Play Therapy is a form of counselling that uses play to help children. Rather than having to talk about what is troubling them, children use play to communicate at their own level and at their own pace, without feeling interrogated or threatened.
Play Therapy can help children in many ways e.g. a reduction in anxiety and raised self-esteem, or change in behaviour and improved relations with family and friends. Play is a child's natural medium and the role of the therapist is to help the child process the events that are causing them problems.
Play therapy in Britain is based around eight basic principles to guide the Child Centred Play Therapy process. although seemingly simple in nature, these guidelines provide a foundation for facilitating change and growth in child clients. Axline (1969, p. 73) outlined the eight principles as follows:
1. The therapist must develop a warm, friendly relationship with the child, in which good rapport is established as soon as possible.
2. The therapist accepts the child exactly as he is.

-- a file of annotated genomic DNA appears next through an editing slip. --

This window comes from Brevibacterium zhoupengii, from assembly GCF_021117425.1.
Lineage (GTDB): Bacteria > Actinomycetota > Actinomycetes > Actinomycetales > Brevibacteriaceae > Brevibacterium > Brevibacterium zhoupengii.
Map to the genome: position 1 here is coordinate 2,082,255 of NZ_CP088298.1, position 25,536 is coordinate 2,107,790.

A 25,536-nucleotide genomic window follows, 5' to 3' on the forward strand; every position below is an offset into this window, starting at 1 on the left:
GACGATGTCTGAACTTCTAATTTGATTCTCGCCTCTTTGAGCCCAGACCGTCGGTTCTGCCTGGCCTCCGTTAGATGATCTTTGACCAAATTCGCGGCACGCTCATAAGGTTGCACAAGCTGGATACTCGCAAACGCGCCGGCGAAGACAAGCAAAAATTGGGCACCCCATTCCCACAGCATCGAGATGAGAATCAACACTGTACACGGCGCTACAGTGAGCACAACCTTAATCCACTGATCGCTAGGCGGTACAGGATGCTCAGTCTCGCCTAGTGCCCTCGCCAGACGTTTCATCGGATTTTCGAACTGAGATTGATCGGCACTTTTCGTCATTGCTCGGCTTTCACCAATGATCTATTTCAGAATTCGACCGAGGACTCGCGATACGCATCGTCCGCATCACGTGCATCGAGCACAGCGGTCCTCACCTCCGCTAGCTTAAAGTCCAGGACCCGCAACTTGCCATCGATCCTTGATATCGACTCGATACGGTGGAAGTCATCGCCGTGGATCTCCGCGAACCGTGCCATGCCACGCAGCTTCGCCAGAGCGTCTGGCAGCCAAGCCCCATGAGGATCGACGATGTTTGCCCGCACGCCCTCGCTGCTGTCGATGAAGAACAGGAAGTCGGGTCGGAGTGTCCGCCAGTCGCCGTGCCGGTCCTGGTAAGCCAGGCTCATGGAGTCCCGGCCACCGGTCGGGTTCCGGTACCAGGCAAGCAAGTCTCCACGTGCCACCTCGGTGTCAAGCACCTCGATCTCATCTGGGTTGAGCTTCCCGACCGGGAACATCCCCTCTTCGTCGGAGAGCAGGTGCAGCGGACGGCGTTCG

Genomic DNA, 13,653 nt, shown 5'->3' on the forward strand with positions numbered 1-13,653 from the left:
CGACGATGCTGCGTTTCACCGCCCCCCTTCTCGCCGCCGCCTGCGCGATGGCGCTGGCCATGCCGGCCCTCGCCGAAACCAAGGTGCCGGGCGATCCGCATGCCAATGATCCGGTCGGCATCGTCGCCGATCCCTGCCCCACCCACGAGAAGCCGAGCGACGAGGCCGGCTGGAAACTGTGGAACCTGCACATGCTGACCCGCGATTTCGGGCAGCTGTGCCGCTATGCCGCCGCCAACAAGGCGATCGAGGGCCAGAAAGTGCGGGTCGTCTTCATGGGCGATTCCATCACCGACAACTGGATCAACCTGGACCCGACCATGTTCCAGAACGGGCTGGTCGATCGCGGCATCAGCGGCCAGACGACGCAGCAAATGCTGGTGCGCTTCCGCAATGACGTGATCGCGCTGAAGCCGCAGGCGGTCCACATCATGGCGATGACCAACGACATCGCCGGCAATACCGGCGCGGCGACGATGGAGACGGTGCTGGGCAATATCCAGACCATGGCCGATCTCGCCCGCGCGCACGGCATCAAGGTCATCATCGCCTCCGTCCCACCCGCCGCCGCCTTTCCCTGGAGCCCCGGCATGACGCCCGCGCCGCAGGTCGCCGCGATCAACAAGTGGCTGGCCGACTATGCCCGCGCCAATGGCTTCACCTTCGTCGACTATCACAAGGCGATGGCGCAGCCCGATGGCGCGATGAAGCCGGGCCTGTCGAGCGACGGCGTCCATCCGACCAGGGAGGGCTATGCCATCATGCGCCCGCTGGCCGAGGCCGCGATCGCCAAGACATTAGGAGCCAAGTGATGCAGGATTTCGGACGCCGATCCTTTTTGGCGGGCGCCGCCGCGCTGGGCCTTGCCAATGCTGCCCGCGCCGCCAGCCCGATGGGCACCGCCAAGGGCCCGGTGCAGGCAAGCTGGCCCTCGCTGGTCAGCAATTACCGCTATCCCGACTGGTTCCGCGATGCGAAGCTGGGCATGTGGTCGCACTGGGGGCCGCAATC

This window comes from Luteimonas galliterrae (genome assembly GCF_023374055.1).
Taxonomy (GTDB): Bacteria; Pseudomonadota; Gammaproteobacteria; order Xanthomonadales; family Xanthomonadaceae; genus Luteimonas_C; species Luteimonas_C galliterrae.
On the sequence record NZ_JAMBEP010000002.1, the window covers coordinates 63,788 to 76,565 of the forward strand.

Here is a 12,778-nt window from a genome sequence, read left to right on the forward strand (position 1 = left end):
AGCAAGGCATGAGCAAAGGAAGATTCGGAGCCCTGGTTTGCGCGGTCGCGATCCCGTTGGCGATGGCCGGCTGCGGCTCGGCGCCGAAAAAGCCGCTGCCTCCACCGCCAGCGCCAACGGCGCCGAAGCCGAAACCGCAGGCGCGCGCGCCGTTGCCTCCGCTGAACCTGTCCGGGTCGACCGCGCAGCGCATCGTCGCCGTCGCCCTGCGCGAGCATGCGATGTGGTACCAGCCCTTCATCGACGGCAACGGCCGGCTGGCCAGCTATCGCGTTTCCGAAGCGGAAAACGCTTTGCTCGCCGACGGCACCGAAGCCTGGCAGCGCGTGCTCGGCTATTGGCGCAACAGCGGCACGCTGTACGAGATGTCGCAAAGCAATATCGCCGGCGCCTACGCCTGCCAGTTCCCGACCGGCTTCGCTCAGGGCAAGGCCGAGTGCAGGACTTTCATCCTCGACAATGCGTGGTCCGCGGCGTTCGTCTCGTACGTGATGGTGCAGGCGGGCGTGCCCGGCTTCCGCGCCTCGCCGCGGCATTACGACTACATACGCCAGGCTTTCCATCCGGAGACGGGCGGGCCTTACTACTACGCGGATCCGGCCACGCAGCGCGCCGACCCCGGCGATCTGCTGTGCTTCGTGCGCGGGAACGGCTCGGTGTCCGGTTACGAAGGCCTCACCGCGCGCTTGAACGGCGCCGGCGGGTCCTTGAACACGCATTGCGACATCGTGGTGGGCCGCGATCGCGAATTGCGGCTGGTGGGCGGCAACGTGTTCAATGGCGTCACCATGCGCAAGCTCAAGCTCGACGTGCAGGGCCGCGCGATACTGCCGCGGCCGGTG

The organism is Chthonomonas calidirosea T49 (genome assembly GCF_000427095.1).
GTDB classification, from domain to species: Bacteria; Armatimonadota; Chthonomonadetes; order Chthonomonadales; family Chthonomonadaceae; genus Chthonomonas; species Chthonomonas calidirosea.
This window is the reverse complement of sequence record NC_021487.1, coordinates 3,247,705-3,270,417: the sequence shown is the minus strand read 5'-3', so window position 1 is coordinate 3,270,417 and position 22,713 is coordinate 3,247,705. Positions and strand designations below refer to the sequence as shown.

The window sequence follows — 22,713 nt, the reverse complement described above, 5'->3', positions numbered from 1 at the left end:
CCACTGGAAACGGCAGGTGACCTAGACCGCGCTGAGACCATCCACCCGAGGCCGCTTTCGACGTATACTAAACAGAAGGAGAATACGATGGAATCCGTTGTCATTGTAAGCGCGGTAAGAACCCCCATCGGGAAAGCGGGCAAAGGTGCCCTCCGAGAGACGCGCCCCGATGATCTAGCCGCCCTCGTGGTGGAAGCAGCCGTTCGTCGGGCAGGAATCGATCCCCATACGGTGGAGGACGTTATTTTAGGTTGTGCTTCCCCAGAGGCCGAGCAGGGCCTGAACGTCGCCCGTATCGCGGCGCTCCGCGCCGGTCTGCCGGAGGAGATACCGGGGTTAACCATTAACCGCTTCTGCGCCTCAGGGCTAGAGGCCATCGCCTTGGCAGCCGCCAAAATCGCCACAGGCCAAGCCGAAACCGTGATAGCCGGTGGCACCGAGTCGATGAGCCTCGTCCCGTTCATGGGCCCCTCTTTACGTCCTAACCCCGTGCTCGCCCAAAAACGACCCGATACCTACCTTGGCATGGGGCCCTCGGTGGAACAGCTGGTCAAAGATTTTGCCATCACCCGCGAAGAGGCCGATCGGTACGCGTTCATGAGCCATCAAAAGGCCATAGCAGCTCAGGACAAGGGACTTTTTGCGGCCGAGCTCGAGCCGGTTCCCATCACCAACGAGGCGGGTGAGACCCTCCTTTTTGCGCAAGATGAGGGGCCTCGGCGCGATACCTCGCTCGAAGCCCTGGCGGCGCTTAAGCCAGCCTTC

3. The therapist establishes a feeling of permissiveness in the relationship so that the child feels free to express his feelings completely.
4. The therapist is alert to recognise the feelings the child is expressing and reflects those feelings back to him in such a manner that he gains insight into his behaviour.
5. The therapist maintains a deep respect for the child’s ability to solve his own problems if given an opportunity to do so. The responsibility to make choices and to institute change is the child’s.
6. The therapist does not attempt to direct the child’s actions or conversation in any manner. The child leads the way; the therapist follows.
7. The therapist does not attempt to hurry the therapy along. It is a gradual process and is recognised as such by the therapist.
8. The therapist establishes only those limitations that are necessary to anchor the therapy to the world of reality and to make the child aware of his responsibility in the relationship.